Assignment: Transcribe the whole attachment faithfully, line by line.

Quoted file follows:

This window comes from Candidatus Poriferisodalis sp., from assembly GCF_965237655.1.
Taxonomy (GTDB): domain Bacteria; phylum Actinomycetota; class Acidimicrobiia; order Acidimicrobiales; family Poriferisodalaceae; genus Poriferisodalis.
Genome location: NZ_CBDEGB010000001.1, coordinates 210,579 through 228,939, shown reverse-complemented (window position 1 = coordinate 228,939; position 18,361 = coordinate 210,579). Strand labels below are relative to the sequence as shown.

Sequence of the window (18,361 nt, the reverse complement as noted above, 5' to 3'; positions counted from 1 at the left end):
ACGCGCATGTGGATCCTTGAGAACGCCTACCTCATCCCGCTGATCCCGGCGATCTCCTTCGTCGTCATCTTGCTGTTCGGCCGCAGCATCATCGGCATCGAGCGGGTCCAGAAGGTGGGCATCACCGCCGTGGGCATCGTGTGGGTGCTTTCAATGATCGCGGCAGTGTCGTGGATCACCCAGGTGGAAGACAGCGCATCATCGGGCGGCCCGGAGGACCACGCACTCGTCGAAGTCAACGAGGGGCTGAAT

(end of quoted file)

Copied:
This window comes from Candidatus Poriferisodalis sp., from assembly GCF_965237655.1.
Taxonomy (GTDB): domain Bacteria; phylum Actinomycetota; class Acidimicrobiia; order Acidimicrobiales; family Poriferisodalaceae; genus Poriferisodalis.
Genome location: NZ_CBDEGB010000001.1, coordinates 210,579 through 228,939, shown reverse-complemented (window position 1 = coordinate 228,939; position 18,361 = coordinate 210,579). Strand labels below are relative to the sequence as shown.

Sequence of the window (18,361 nt, the reverse complement as noted above, 5' to 3'; positions counted from 1 at the left end):
ACGCGCATGTGGATCCTTGAGAACGCCTACCTCATCCCGCTGATCCCGGCGATCTCCTTCGTCGTCATCTTGCTGTTCGGCCGCAGCATCATCGGCATCGAGCGGGTCCAGAAGGTGGGCATCACCGCCGTGGGCATCGTGTGGGTGCTTTCAATGATCGCGGCAGTGTCGTGGATCACCCAGGTGGAAGACAGCGCATCATCGGGCGGCCCGGAGGACCACGCACTCGTCGAAGTCAACGAGGGGCTGAAT